Miss Celia had been laid comfortably in bed by the farmer's wife and daughter; and, when the doctor arrived, bore the setting of her arm bravely. No other serious damage appeared, and bruises soon heal, so Ben was sent home to comfort Thorny with a good report, and ask the Squire to drive up in his big carry-all for her the next day, if she was able to be moved.
Mrs. Moss had been wise enough to say nothing, but quietly made what preparations she could, and waited for tidings. Bab and Betty were away berrying, so no one had alarmed Thorny, and he had his afternoon nap in peace, -- an unusually long one, owing to the stillness which prevailed in the absence of the children; and when he awoke he lay reading for a while before he began to wonder where every one was. Lounging out to see, he found Ben and Lita reposing side by side on the fresh straw in the loose box, which had been made for her in the coach-house. By the pails, sponges and curry-combs lying about, it was evident that she had been refreshed by a careful washing and rubbing down, and my lady was now luxuriously resting after her labors, with her devoted groom half asleep close by.
"Well, of all queer boys you are the queerest, to spend this hot afternoon fussing over Lita, just for the fun of it!" cried Thorny, looking in at them with much amusement.
"If you knew what we'd been doing, you'd think I ought to fuss over her, and both of us had a right to rest!" answered Ben, rousing up as bright as a button; for he longed to tell his thrilling tale, and had with difficulty been restrained from bursting in on Thorny as soon as he arrived.
He made short work of the story, but was quite satisfied with the sensation it produced; for his listener was startled, relieved, excited and charmed, in such rapid succession, that he was obliged to sit upon the meal-chest and get his breath before he Could exclaim, with an emphatic demonstration of his heels against the bin,--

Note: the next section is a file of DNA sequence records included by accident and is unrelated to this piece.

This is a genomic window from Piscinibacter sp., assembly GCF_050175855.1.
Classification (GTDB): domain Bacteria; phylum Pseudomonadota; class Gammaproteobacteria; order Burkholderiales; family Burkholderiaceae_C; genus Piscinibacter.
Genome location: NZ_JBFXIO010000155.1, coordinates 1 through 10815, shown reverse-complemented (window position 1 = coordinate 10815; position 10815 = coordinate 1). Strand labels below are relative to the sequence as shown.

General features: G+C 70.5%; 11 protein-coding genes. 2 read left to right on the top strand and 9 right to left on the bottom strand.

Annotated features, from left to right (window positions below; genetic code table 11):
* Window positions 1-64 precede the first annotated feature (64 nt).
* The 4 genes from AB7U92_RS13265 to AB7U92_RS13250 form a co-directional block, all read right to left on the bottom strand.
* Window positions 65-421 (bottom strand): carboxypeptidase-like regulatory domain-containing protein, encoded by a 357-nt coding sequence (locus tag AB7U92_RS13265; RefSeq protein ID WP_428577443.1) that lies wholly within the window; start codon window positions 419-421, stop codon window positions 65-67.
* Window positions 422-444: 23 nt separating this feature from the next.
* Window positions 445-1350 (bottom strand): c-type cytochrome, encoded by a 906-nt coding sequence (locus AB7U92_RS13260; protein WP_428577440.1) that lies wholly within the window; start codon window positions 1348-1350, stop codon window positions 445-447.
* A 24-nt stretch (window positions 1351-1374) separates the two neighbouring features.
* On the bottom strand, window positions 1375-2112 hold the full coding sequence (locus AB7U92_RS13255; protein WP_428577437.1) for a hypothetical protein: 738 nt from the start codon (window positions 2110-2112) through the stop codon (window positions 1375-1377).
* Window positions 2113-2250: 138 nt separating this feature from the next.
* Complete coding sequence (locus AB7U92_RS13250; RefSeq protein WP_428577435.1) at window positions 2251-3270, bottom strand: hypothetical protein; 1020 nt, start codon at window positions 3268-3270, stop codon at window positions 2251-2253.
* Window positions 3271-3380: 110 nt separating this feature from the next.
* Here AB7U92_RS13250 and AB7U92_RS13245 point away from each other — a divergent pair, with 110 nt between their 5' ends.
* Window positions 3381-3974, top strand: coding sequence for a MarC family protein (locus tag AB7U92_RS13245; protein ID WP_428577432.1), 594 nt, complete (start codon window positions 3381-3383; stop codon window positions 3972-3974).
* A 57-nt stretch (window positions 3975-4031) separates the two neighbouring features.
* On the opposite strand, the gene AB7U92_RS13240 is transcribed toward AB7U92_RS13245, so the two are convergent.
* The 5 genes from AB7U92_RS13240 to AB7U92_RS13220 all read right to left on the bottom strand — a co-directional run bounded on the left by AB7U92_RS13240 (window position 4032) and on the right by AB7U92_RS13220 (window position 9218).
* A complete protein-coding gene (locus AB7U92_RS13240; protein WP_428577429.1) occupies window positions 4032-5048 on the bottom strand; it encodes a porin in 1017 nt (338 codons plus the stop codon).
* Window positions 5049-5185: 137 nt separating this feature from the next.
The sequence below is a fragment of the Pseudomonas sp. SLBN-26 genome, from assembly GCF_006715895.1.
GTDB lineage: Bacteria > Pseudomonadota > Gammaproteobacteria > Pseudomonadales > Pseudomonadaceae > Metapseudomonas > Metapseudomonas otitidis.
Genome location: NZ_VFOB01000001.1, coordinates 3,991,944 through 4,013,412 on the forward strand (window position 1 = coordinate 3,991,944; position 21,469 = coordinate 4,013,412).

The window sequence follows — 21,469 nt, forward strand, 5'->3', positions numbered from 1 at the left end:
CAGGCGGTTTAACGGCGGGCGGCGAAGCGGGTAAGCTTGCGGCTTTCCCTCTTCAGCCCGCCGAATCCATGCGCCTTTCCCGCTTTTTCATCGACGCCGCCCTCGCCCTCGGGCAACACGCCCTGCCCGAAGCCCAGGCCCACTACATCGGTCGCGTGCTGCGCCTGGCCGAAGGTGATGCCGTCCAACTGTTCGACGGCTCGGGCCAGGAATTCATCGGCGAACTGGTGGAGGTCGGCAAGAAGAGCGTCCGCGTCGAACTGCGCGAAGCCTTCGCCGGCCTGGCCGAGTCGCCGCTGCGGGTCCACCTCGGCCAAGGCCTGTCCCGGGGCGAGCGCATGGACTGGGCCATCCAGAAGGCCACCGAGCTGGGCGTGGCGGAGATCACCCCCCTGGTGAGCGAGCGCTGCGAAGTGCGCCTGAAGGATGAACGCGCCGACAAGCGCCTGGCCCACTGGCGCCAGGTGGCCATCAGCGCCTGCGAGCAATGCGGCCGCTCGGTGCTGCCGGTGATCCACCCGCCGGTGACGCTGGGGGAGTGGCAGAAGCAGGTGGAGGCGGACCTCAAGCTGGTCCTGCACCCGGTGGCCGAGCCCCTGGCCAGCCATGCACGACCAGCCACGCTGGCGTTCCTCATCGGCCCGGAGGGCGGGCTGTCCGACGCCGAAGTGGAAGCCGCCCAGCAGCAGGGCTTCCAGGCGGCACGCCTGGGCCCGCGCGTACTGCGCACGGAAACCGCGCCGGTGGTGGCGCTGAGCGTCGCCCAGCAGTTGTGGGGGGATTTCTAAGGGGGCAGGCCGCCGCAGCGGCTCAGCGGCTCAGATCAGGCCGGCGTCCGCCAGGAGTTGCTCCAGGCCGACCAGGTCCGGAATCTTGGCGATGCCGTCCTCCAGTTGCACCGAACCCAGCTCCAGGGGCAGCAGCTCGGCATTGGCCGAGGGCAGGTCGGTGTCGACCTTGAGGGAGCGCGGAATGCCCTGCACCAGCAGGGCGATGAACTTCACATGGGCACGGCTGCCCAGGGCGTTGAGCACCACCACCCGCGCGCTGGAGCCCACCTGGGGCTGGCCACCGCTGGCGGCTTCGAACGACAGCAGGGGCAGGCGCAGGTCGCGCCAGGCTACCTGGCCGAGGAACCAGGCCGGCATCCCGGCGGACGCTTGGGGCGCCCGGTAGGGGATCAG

"Ben Brown, I'll never forget what you've done for Celia this day, or say 'bow-legs' again as long as I live
"George! I felt as if I had six legs when we were going the pace. We were all one piece, and had a jolly spin, didn't we, my beauty?" and Ben chuckled as he took Lita's head in his lap, while she answered with a gusty sigh that nearly blew him away.
Like the fellow that brought the good news from Ghent to Aix," said Thorny, surveying the recumbent pair with great admiration.
"What follow?" asked Ben, wondering if he didn't mean Sheridan, of whose ride he had heard.
"Don't you know that piece? I spoke it at school. Give it to you now; see if it isn't a rouser."
And, glad to find a vent from his excitement, Thorny mounted the meal-chest, to thunder out that stirring ballad with such spirit that Lita pricked up her ears and Ben gave a shrill "Hooray!" as the last verse ended.
"And all I remember is friends flocking round, As I sat with his head 'twixt my knees on the ground, And no voice but was praising this Roland of mine, As I poured down his throat our last measure of wine, Which (the burgesses voted by common consent) Was no more than his due who brought good news from Ghent."